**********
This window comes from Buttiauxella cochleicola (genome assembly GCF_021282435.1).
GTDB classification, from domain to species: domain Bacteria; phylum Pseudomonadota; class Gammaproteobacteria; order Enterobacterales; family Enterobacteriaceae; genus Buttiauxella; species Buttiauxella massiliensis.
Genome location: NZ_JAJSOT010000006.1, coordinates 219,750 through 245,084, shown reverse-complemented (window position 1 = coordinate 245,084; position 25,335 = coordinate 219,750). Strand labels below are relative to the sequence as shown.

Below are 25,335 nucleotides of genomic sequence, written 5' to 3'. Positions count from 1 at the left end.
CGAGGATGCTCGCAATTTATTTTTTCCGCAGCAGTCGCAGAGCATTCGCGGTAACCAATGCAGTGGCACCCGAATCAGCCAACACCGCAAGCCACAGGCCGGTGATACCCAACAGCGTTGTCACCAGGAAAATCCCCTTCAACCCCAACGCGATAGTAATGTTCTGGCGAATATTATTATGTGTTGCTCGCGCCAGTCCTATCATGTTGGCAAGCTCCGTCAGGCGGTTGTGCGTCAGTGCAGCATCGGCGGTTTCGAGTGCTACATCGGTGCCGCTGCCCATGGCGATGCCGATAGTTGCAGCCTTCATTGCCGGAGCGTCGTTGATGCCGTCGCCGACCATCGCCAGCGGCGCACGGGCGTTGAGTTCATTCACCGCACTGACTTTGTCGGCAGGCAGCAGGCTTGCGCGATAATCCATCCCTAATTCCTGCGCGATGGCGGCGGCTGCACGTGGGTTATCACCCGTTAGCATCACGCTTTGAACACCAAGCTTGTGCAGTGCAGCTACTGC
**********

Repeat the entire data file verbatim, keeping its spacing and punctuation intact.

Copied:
This window comes from Buttiauxella cochleicola (genome assembly GCF_021282435.1).
GTDB classification, from domain to species: domain Bacteria; phylum Pseudomonadota; class Gammaproteobacteria; order Enterobacterales; family Enterobacteriaceae; genus Buttiauxella; species Buttiauxella massiliensis.
Genome location: NZ_JAJSOT010000006.1, coordinates 219,750 through 245,084, shown reverse-complemented (window position 1 = coordinate 245,084; position 25,335 = coordinate 219,750). Strand labels below are relative to the sequence as shown.

Below are 25,335 nucleotides of genomic sequence, written 5' to 3'. Positions count from 1 at the left end.
CGAGGATGCTCGCAATTTATTTTTTCCGCAGCAGTCGCAGAGCATTCGCGGTAACCAATGCAGTGGCACCCGAATCAGCCAACACCGCAAGCCACAGGCCGGTGATACCCAACAGCGTTGTCACCAGGAAAATCCCCTTCAACCCCAACGCGATAGTAATGTTCTGGCGAATATTATTATGTGTTGCTCGCGCCAGTCCTATCATGTTGGCAAGCTCCGTCAGGCGGTTGTGCGTCAGTGCAGCATCGGCGGTTTCGAGTGCTACATCGGTGCCGCTGCCCATGGCGATGCCGATAGTTGCAGCCTTCATTGCCGGAGCGTCGTTGATGCCGTCGCCGACCATCGCCAGCGGCGCACGGGCGTTGAGTTCATTCACCGCACTGACTTTGTCGGCAGGCAGCAGGCTTGCGCGATAATCCATCCCTAATTCCTGCGCGATGGCGGCGGCTGCACGTGGGTTATCACCCGTTAGCATCACGCTTTGAACACCAAGCTTGTGCAGTGCAGCTACTGC